Why Does a Textbook Have a Glossary?
One expectation for lesson planning at my school is to begin each class period with a Bell Ringer. Bell Ringers get the students "thinking about science" and help "jump start" the class.
I have students write in their science journal, but they could also write on a pre-printed worksheet or blank paper as they respond to the Bell Ringer Question. I give them 3 minutes to write a response then take 1 minute for them to share with their partner. Finally, we share responses as a class so students can hear and process other's thoughts. I want students to tell me the value and purpose of the Glossary. This is a valuable opportunity for students to Think Pair Share, a strategy that encourages a high degree of classroom participation.
In August, students are excited to be at school, get new supplies, receive a textbook, and begin their journey! I incorporate this activity at the beginning of the school year to get students ready to use and read the textbook and because it's best practice. Teaching them to use the textbook as a resource and navigate text features will be a life lesson. I connect this to understanding NGSS Crosscutting Concepts like Cause and Effect because students will learn that if they understand a text and its features, then they will have greater success when using a text, in any class! This lesson can be used and modified to work with any text (ie: social studies, math). If you do not have a text, this could be modified to work with any non fiction text or scientific article.
So to start, I tell students they are being sent on a adventurous scavenger hunt. They are not to return until they have collected all of the desired information and even though they will not leave the room, this is an exploration!
Here is where I distribute a copy of the text to each student along with the Textbook Mining Activity. I want them to answer the questions as they Mine the Textbook. They will be learning about the table of contents, glossary, and index along with text features within each chapter. These questions can be modified to work with your text too!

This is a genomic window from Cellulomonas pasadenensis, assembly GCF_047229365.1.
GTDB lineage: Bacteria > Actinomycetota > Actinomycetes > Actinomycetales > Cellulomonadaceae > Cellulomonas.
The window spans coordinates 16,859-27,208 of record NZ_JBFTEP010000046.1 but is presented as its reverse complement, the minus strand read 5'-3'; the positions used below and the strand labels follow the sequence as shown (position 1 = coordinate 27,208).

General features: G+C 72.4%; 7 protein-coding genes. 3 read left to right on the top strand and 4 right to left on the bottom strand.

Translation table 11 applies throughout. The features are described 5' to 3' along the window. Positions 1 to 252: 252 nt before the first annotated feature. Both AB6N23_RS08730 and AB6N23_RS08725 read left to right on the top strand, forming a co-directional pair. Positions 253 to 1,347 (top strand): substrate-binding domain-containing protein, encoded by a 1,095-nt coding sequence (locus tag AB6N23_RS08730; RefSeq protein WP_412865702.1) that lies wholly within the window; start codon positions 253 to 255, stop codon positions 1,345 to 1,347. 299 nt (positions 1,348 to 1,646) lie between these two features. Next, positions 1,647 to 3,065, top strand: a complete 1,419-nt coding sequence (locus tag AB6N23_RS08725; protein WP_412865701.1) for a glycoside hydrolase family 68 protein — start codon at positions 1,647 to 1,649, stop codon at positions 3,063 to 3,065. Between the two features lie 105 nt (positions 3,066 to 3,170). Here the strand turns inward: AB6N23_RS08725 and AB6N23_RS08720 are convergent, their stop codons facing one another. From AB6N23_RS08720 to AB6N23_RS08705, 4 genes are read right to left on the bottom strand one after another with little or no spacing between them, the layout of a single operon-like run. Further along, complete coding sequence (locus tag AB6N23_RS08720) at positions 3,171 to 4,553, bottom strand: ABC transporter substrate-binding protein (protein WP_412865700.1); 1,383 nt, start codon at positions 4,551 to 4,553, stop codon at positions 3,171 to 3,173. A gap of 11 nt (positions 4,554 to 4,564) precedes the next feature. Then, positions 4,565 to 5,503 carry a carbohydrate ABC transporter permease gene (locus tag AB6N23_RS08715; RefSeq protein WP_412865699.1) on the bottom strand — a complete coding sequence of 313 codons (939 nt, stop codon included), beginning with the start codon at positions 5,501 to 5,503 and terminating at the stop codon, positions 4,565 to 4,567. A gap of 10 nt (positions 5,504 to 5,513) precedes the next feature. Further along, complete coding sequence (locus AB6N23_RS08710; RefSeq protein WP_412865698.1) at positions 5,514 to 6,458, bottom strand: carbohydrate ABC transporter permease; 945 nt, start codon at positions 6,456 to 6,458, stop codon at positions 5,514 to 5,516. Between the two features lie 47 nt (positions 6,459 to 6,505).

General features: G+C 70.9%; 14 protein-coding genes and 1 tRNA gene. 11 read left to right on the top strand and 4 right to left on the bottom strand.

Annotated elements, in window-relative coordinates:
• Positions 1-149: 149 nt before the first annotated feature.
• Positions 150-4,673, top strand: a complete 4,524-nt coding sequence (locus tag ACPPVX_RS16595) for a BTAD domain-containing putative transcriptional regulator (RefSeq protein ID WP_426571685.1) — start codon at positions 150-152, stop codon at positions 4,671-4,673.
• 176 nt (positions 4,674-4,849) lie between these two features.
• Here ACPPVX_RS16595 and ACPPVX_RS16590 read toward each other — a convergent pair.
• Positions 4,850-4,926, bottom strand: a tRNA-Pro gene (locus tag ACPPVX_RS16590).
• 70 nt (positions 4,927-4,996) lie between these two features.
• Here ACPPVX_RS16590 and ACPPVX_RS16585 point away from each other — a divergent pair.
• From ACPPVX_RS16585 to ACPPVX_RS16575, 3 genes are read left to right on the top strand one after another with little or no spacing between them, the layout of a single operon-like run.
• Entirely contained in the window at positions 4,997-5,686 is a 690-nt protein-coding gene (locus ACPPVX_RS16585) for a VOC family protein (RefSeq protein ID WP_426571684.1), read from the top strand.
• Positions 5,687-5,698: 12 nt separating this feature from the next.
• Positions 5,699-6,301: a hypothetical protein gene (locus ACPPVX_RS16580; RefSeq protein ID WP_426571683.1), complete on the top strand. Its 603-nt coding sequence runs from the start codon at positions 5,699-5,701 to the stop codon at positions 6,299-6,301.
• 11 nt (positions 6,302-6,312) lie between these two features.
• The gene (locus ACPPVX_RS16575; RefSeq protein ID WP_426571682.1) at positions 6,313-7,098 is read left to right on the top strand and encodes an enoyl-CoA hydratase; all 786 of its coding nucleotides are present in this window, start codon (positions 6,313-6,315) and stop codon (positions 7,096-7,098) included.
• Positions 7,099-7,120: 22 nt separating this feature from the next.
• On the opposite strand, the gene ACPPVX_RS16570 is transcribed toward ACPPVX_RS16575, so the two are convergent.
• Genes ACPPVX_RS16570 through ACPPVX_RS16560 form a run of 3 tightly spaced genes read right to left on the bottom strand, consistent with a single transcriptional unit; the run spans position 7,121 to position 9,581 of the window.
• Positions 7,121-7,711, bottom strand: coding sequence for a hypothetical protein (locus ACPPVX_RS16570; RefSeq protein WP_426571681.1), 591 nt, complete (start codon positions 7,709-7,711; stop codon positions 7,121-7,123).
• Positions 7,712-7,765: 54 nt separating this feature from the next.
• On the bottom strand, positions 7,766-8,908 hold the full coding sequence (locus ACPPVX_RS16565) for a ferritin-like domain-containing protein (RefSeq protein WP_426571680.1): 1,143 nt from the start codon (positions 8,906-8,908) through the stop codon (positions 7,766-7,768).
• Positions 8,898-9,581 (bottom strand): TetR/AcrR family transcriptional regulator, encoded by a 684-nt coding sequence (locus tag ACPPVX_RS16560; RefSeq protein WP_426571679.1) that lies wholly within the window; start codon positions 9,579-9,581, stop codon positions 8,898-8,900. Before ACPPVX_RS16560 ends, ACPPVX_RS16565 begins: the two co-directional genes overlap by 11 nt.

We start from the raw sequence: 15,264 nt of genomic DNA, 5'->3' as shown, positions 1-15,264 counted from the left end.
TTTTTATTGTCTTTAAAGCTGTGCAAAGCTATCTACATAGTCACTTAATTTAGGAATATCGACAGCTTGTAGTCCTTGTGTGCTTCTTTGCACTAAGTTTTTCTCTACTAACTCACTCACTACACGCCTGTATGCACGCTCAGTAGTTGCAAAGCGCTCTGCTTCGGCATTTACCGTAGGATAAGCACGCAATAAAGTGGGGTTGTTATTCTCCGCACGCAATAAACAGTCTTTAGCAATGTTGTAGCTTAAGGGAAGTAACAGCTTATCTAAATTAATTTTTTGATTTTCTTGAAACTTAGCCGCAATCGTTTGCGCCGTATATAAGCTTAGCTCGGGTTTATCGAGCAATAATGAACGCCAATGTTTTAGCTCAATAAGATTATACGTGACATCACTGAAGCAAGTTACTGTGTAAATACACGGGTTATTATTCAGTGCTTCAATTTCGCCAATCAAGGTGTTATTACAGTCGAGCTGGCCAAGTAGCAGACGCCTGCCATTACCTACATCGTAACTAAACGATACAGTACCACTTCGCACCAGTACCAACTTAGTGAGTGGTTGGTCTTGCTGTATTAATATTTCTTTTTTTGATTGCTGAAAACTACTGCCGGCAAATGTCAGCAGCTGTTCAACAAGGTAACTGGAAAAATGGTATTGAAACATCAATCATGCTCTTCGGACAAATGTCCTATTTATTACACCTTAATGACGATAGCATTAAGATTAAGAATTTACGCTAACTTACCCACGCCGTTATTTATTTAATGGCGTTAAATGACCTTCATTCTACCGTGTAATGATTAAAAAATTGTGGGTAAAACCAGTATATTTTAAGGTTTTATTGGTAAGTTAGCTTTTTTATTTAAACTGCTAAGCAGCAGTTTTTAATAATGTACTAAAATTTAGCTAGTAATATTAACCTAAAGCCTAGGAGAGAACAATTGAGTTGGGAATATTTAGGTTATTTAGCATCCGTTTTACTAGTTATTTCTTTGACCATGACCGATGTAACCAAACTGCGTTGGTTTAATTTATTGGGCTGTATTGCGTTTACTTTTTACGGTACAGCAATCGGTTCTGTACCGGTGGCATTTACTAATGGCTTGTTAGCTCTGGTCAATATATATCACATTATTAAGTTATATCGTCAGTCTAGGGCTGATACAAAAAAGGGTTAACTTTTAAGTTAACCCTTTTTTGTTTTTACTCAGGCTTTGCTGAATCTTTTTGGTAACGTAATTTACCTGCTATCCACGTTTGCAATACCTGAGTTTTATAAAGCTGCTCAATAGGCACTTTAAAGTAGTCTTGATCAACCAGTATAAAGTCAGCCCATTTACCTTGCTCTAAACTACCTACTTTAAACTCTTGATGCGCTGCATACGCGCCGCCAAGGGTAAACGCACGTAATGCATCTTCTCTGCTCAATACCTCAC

Some text features they will learn about include: title of the chapter, important vocabulary, identifying the purpose of images, graphs, charts, and pictures, locating headings and subheadings which form an outline for the chapter, and finally learning to summarize the first and last paragraph of the chapter. Keep these text features flexible and change them according to your needs and the text that you are working with. Know that as students navigate the text they will be working on the CCSS Science RST.6-8.4 determine the meaning of symbols, key terms, and other domain specific vocabulary and RST.6-8.5 analyze the structure an author uses to organize a text.
How is a science text like a social science text?
A quick way to wrap up the lesson is to compare content area textbooks. I create a large Venn Diagram on the chalkboard or white board to compare & contrast a Science text with a Social Studies text. You could have students compare any other text to a science text just to build these skills. If you don't use a formal textbook, just have students compare the features of any informational text.
Students are comparing a social studies text to a science text. They have had experience using social studies texts, and practice in navigating text features in social studies. This comparison could be done with any informational text if your school does not use textbooks. Connecting with grade level ELA colleagues to align informational strategies is critical to the success of this activity. If students don't have experience with navigating informational text, this lesson could be used to make that introduction and to establish these critical practices for college and career readiness.
Sharing some Sentence Starters with students to get the thought process going. Sentence starters are very helpful for building language skills for ELL and Special Education students as well. I give them about 2 minutes to work with their partner to develop a list of answers to the question. It is important to take 1-2 minutes at the end to share answers with the class by filling in the Venn Diagram. Leaving this posted on the wall for students to view provides a visual for them to learn from each other.